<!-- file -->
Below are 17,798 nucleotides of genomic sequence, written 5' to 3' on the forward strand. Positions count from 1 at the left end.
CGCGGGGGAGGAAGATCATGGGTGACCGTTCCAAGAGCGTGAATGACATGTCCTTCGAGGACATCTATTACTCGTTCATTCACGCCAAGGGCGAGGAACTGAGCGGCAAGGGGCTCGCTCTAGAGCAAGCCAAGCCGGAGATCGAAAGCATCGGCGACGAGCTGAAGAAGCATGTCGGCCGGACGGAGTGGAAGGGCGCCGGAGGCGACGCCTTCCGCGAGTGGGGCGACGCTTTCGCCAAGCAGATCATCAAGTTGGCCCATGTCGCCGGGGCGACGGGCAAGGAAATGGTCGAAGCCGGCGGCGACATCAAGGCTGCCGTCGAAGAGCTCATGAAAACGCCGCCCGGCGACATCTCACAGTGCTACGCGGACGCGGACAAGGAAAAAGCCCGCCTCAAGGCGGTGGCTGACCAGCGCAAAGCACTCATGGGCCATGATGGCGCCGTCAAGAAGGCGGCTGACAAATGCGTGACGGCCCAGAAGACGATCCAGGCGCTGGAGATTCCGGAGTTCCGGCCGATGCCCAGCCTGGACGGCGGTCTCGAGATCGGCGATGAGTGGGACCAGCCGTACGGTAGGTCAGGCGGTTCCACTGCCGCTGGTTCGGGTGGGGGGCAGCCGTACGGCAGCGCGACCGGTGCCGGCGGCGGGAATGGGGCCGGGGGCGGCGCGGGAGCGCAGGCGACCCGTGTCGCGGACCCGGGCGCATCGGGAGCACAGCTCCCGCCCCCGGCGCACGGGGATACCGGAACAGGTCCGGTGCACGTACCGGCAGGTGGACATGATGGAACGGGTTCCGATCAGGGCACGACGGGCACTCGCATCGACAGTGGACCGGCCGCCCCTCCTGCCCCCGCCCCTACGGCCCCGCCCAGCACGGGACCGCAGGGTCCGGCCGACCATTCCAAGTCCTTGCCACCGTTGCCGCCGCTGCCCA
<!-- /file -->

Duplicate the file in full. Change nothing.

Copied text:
Below are 17,798 nucleotides of genomic sequence, written 5' to 3' on the forward strand. Positions count from 1 at the left end.
CGCGGGGGAGGAAGATCATGGGTGACCGTTCCAAGAGCGTGAATGACATGTCCTTCGAGGACATCTATTACTCGTTCATTCACGCCAAGGGCGAGGAACTGAGCGGCAAGGGGCTCGCTCTAGAGCAAGCCAAGCCGGAGATCGAAAGCATCGGCGACGAGCTGAAGAAGCATGTCGGCCGGACGGAGTGGAAGGGCGCCGGAGGCGACGCCTTCCGCGAGTGGGGCGACGCTTTCGCCAAGCAGATCATCAAGTTGGCCCATGTCGCCGGGGCGACGGGCAAGGAAATGGTCGAAGCCGGCGGCGACATCAAGGCTGCCGTCGAAGAGCTCATGAAAACGCCGCCCGGCGACATCTCACAGTGCTACGCGGACGCGGACAAGGAAAAAGCCCGCCTCAAGGCGGTGGCTGACCAGCGCAAAGCACTCATGGGCCATGATGGCGCCGTCAAGAAGGCGGCTGACAAATGCGTGACGGCCCAGAAGACGATCCAGGCGCTGGAGATTCCGGAGTTCCGGCCGATGCCCAGCCTGGACGGCGGTCTCGAGATCGGCGATGAGTGGGACCAGCCGTACGGTAGGTCAGGCGGTTCCACTGCCGCTGGTTCGGGTGGGGGGCAGCCGTACGGCAGCGCGACCGGTGCCGGCGGCGGGAATGGGGCCGGGGGCGGCGCGGGAGCGCAGGCGACCCGTGTCGCGGACCCGGGCGCATCGGGAGCACAGCTCCCGCCCCCGGCGCACGGGGATACCGGAACAGGTCCGGTGCACGTACCGGCAGGTGGACATGATGGAACGGGTTCCGATCAGGGCACGACGGGCACTCGCATCGACAGTGGACCGGCCGCCCCTCCTGCCCCCGCCCCTACGGCCCCGCCCAGCACGGGACCGCAGGGTCCGGCCGACCATTCCAAGTCCTTGCCACCGTTGCCGCCGCTGCCCA